My session is titled “Why Has Technology Failed to Bring Substantial Change to American Schools (and what can we do about it)?” and this is the short description, the in-50-words-or-less explanation of the session in a way that will attract an audience.

The authors of Disrupting Class ask “Why haven’t computers brought about a transformation in schools the way they have in other areas of life?”. Excellent question. Join us for a discussion of what we can do to change that situation. Bring any and all ideas to share.

The proposal for this session grew from my growing frustration with American education and the two-faced embrace of techie tools while at the same time rejecting the transformative possibilities they offer.

Schools in the US have spent billions of dollars in just the past decade to buy laptops and software, install networks, connect classrooms to internet, and train teachers.

However, walk down the halls of your average American school, especially high schools, and you’re likely to see a teacher-directed, lecture-demo formatted lesson, with little or no technology use by either teacher or students.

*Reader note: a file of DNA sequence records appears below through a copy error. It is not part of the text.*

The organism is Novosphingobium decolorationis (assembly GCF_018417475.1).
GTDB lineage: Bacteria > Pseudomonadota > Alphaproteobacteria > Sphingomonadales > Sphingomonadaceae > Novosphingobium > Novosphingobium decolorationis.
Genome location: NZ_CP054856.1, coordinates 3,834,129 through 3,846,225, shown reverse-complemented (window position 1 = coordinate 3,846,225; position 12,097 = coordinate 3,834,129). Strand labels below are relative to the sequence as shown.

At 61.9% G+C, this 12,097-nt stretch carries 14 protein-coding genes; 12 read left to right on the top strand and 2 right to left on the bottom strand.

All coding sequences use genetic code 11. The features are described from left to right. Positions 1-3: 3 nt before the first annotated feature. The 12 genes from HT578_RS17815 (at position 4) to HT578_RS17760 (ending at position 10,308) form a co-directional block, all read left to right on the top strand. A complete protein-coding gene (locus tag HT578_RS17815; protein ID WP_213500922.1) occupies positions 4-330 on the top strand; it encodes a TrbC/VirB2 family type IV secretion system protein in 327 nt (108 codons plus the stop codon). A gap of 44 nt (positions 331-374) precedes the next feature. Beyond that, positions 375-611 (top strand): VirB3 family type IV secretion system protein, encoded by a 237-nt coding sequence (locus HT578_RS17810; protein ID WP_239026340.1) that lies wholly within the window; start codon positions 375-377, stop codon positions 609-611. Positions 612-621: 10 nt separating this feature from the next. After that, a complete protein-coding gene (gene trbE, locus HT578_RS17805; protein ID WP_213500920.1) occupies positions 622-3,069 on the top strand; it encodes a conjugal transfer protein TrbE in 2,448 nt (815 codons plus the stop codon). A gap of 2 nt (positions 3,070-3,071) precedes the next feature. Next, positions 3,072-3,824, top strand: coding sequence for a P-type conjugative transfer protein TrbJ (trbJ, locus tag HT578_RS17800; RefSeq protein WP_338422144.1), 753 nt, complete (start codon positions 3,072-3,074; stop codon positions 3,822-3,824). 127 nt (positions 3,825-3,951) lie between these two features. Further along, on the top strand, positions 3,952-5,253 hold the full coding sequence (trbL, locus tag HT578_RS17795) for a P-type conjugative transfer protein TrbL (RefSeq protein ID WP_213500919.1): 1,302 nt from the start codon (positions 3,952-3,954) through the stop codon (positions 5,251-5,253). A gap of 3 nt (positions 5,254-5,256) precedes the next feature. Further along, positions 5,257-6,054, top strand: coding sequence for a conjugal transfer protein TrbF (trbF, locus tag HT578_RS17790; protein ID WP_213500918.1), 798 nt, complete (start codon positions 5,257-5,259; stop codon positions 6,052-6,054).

Over the past few years, the most visible example of technology use in the classrooms of our overly-large school district has been interactive whiteboards, devices which chain teaching to standards of the previous century.

Talk all you want about “student engagement” and “interactivity”, these boards are little more than expensive electronic extensions of blackboards and chalk, controlled by the teacher, and locking the learning focus on them, not the students.

Anyway, IWBs are a topic for another rant and only a small piece of the discussion that I’d like to have in Philly.